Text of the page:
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Another Favorite Author Is Gone

There are currently three authors that take up an entire shelf each on my bookcases. And as of this weekend, these have all become shelves that will never grow again. :(

Sir Pterry

First off is the beloved Terry Pratchett. I discovered Pratchett just before college, I think? At any rate, I started collecting his work early in college. I loved Reaper Man, and went out of my way to track down the British editions (not only did they have the better cover art, but the American publishers would water down or remove too many jokes they thought Americans wouldn't understand). Pandemonium was one of the few places I could find the British editions.

Discworld was the perfect escape from homework and classes. Witty and entertaining and the complete opposite of the Nazi propaganda films I was studying in class. And they also hold up well after multiple rereads. They are great to lend out to friends

Pratchett was also my first introduction to the great Neil Gaiman, via Good Omens.

We lost Sir Terry last year. I feel lucky to have seen him as the Guest of Honor at WorldCon when it was in Boston.

Diana Wynne Jones

In 2011, we lost Diana Wynne Jones. I first discovered DWJ in my hometown library. I read everything I could find of hers, which admittedly wasn't much in that library. I remember being incredibly excited when I stumbled across a copy of Dogsbody at Pandemonium 20 years ago—a DWJ that the library didn't have!

I always say that the best thing to come out of Harry Potter was the reprinting of most of DWJ's work. I was lucky enough to be visiting Oxford around this time, and I found nearly every book she had published in stock there. I had to ship them home, but I was ecstatic. All those books that I knew existed because they're listed at the front of the book, but none were available in Western Massachusetts? Mine. All mine. An entire shelf's worth of mine!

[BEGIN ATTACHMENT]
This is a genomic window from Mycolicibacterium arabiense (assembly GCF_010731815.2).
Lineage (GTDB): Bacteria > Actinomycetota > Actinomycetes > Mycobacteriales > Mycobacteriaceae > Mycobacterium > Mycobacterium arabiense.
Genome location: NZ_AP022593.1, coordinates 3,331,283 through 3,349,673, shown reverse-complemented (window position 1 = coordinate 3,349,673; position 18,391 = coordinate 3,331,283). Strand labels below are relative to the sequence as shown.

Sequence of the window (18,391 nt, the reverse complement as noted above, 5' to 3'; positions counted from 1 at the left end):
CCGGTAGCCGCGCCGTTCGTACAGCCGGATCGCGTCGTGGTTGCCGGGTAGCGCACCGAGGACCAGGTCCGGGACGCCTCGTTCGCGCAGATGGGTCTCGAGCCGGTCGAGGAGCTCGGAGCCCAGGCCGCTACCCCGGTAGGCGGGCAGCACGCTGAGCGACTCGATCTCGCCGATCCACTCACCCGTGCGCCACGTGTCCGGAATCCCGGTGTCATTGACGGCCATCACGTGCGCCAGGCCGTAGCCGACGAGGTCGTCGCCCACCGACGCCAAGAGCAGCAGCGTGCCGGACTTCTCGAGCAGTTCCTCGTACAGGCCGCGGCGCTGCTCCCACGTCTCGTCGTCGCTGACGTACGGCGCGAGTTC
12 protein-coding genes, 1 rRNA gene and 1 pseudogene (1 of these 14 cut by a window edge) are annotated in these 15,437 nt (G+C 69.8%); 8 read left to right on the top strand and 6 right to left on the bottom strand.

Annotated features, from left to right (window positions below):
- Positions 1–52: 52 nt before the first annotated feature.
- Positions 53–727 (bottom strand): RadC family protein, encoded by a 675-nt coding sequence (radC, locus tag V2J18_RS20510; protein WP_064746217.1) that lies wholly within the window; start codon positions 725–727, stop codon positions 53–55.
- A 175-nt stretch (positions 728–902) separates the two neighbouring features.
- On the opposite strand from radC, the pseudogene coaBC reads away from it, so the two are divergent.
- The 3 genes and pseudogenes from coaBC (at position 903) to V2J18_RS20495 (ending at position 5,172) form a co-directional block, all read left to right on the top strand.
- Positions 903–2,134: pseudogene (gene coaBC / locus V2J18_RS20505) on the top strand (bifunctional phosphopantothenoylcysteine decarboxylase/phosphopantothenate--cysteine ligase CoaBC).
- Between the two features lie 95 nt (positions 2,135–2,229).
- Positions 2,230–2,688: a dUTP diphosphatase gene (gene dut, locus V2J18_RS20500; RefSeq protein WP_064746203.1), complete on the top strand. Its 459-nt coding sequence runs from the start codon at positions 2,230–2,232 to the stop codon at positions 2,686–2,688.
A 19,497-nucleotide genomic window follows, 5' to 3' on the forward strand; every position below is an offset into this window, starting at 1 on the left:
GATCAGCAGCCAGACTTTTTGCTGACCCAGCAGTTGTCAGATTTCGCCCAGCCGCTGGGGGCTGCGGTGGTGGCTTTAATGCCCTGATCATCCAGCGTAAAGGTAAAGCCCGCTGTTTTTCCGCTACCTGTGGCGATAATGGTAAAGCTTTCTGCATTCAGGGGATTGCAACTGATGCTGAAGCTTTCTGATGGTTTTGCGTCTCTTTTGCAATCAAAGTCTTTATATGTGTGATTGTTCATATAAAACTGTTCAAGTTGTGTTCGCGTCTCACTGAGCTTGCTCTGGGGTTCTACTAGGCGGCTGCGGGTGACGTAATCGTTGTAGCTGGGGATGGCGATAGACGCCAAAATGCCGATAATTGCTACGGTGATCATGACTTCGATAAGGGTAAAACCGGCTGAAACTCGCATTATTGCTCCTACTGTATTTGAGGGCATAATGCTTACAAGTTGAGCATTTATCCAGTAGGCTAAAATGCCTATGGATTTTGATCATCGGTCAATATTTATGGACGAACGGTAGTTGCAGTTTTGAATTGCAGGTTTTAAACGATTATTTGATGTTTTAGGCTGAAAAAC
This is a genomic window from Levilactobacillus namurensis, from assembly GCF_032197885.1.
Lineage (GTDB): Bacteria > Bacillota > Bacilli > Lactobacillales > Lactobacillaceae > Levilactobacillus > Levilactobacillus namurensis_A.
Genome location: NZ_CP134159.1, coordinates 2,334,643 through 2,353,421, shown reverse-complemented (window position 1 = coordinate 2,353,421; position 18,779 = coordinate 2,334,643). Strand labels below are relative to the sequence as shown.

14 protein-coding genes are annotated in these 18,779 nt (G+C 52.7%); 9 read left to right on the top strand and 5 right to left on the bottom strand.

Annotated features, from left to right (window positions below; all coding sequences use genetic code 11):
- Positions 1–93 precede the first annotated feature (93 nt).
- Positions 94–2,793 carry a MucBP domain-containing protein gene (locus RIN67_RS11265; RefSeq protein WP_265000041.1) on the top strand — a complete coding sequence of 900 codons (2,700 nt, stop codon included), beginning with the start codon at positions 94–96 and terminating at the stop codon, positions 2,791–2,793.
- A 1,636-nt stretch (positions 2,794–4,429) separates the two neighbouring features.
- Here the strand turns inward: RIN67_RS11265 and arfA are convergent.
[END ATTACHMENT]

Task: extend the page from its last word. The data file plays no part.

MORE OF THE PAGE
My nephew loves to read and I cannot wait to introduce him to Chrestomanci. But where to start? Witch Week is my favorite Chrestomanci book, but is that necessarily the right place to start? This is a good problem to have...

RIP Sheri Tepper

I remember clearly the first time I read Sheri Tepper. Nick at the town bookstore knew everyone's tastes pretty well. One day when I was looking for a new-to-me author, he held up Beauty. He said he used to recommend Grass, but then Beauty came out and he thought it was even better. One of his favorite authors.

I did not care for Beauty the first time I read it. (It turns out to be the sort of book that grows on you. Each time I reread it, I like it more. Maybe it was the right book at the wrong time.) So I thought that I didn't like Tepper and that this was the first time Nick had steered me wrong.

About a year later I was living in D.C. for the summer and spent a lot of time hiding in the libraries because they were air-conditioned. I stumbled across Grass and decided to give Tepper one more try.

Grass blew me away. I still consider it pretty close to the perfect book. It has great characters, great world building, great writing, and deep thoughts that fit in to the story without weighing it down. Having read most of her catalog at this point, I'd say that Grass came at her peak—still has the fun world building of her earlier books (such as the True Game series), without the heavy-handed polemic of her later work. Sadly, Grass is currently out of print.

Sheri Tepper passed away a few days ago. My three longest shelves—Pratchett, Jones, and Tepper—will eventually be surpassed by newer authors (I'm looking at Garth Nix). But these three will always have a place in my heart in addition to a place on my shelves.